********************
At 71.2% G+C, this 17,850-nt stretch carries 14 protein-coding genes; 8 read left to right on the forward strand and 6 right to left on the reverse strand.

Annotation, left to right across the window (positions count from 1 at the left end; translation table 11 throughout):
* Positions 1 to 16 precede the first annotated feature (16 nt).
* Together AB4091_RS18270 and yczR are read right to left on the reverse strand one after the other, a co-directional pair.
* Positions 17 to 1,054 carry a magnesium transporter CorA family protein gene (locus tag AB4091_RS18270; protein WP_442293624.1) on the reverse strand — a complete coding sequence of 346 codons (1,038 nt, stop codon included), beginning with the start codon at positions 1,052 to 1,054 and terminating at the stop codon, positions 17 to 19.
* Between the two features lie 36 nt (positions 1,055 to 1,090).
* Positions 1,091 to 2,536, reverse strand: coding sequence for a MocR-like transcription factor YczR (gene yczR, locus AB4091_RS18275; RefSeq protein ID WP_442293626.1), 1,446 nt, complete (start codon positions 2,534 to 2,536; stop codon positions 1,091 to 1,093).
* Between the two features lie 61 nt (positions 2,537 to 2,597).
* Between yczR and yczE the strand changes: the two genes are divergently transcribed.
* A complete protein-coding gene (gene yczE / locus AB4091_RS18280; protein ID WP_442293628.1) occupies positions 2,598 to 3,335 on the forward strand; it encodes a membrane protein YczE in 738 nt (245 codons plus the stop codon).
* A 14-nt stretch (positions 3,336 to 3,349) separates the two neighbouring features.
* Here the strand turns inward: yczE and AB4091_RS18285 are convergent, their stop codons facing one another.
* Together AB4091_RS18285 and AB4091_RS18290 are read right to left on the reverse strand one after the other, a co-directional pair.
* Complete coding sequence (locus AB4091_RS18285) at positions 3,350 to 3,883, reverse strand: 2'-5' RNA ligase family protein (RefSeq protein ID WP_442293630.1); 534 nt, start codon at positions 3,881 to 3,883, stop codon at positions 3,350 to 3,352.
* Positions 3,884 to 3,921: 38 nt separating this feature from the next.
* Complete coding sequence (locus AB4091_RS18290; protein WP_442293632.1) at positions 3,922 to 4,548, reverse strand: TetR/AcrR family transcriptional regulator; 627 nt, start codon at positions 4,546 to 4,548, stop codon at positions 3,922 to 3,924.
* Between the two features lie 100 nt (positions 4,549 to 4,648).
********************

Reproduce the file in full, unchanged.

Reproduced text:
At 71.2% G+C, this 17,850-nt stretch carries 14 protein-coding genes; 8 read left to right on the forward strand and 6 right to left on the reverse strand.

Annotation, left to right across the window (positions count from 1 at the left end; translation table 11 throughout):
* Positions 1 to 16 precede the first annotated feature (16 nt).
* Together AB4091_RS18270 and yczR are read right to left on the reverse strand one after the other, a co-directional pair.
* Positions 17 to 1,054 carry a magnesium transporter CorA family protein gene (locus tag AB4091_RS18270; protein WP_442293624.1) on the reverse strand — a complete coding sequence of 346 codons (1,038 nt, stop codon included), beginning with the start codon at positions 1,052 to 1,054 and terminating at the stop codon, positions 17 to 19.
* Between the two features lie 36 nt (positions 1,055 to 1,090).
* Positions 1,091 to 2,536, reverse strand: coding sequence for a MocR-like transcription factor YczR (gene yczR, locus AB4091_RS18275; RefSeq protein ID WP_442293626.1), 1,446 nt, complete (start codon positions 2,534 to 2,536; stop codon positions 1,091 to 1,093).
* Between the two features lie 61 nt (positions 2,537 to 2,597).
* Between yczR and yczE the strand changes: the two genes are divergently transcribed.
* A complete protein-coding gene (gene yczE / locus AB4091_RS18280; protein ID WP_442293628.1) occupies positions 2,598 to 3,335 on the forward strand; it encodes a membrane protein YczE in 738 nt (245 codons plus the stop codon).
* A 14-nt stretch (positions 3,336 to 3,349) separates the two neighbouring features.
* Here the strand turns inward: yczE and AB4091_RS18285 are convergent, their stop codons facing one another.
* Together AB4091_RS18285 and AB4091_RS18290 are read right to left on the reverse strand one after the other, a co-directional pair.
* Complete coding sequence (locus AB4091_RS18285) at positions 3,350 to 3,883, reverse strand: 2'-5' RNA ligase family protein (RefSeq protein ID WP_442293630.1); 534 nt, start codon at positions 3,881 to 3,883, stop codon at positions 3,350 to 3,352.
* Positions 3,884 to 3,921: 38 nt separating this feature from the next.
* Complete coding sequence (locus AB4091_RS18290; protein WP_442293632.1) at positions 3,922 to 4,548, reverse strand: TetR/AcrR family transcriptional regulator; 627 nt, start codon at positions 4,546 to 4,548, stop codon at positions 3,922 to 3,924.
* Between the two features lie 100 nt (positions 4,549 to 4,648).